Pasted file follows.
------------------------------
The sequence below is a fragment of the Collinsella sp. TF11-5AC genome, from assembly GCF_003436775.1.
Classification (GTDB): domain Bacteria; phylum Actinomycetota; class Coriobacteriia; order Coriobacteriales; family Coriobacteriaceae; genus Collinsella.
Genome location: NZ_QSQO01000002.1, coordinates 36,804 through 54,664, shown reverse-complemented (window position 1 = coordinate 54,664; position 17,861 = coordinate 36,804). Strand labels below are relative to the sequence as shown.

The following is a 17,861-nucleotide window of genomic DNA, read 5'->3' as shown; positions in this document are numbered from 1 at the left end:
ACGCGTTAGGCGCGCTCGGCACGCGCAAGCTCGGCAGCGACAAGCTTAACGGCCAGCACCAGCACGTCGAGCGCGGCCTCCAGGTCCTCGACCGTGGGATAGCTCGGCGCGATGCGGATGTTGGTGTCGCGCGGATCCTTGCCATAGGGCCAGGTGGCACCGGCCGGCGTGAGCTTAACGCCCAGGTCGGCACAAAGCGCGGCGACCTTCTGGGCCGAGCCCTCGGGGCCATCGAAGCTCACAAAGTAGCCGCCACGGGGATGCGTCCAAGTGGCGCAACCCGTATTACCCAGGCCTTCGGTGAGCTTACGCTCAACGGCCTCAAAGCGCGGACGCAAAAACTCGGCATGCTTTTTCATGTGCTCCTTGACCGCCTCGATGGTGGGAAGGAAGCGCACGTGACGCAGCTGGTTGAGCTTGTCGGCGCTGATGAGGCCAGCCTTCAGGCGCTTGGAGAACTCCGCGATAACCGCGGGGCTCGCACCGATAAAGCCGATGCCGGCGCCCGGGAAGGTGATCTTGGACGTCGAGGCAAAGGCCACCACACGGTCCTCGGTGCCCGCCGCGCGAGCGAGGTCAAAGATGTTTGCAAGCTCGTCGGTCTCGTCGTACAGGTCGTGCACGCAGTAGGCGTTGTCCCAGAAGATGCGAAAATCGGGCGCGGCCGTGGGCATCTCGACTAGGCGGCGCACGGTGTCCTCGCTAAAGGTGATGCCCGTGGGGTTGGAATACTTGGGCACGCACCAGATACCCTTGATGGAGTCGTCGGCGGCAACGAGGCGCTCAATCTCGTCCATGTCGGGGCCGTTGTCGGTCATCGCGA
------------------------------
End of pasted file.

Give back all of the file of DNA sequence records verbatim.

The sequence below is a fragment of the Collinsella sp. TF11-5AC genome, from assembly GCF_003436775.1.
Classification (GTDB): domain Bacteria; phylum Actinomycetota; class Coriobacteriia; order Coriobacteriales; family Coriobacteriaceae; genus Collinsella.
Genome location: NZ_QSQO01000002.1, coordinates 36,804 through 54,664, shown reverse-complemented (window position 1 = coordinate 54,664; position 17,861 = coordinate 36,804). Strand labels below are relative to the sequence as shown.

The following is a 17,861-nucleotide window of genomic DNA, read 5'->3' as shown; positions in this document are numbered from 1 at the left end:
ACGCGTTAGGCGCGCTCGGCACGCGCAAGCTCGGCAGCGACAAGCTTAACGGCCAGCACCAGCACGTCGAGCGCGGCCTCCAGGTCCTCGACCGTGGGATAGCTCGGCGCGATGCGGATGTTGGTGTCGCGCGGATCCTTGCCATAGGGCCAGGTGGCACCGGCCGGCGTGAGCTTAACGCCCAGGTCGGCACAAAGCGCGGCGACCTTCTGGGCCGAGCCCTCGGGGCCATCGAAGCTCACAAAGTAGCCGCCACGGGGATGCGTCCAAGTGGCGCAACCCGTATTACCCAGGCCTTCGGTGAGCTTACGCTCAACGGCCTCAAAGCGCGGACGCAAAAACTCGGCATGCTTTTTCATGTGCTCCTTGACCGCCTCGATGGTGGGAAGGAAGCGCACGTGACGCAGCTGGTTGAGCTTGTCGGCGCTGATGAGGCCAGCCTTCAGGCGCTTGGAGAACTCCGCGATAACCGCGGGGCTCGCACCGATAAAGCCGATGCCGGCGCCCGGGAAGGTGATCTTGGACGTCGAGGCAAAGGCCACCACACGGTCCTCGGTGCCCGCCGCGCGAGCGAGGTCAAAGATGTTTGCAAGCTCGTCGGTCTCGTCGTACAGGTCGTGCACGCAGTAGGCGTTGTCCCAGAAGATGCGAAAATCGGGCGCGGCCGTGGGCATCTCGACTAGGCGGCGCACGGTGTCCTCGCTAAAGGTGATGCCCGTGGGGTTGGAATACTTGGGCACGCACCAGATACCCTTGATGGAGTCGTCGGCGGCAACGAGGCGCTCAATCTCGTCCATGTCGGGGCCGTTGTCGGTCATCGCGA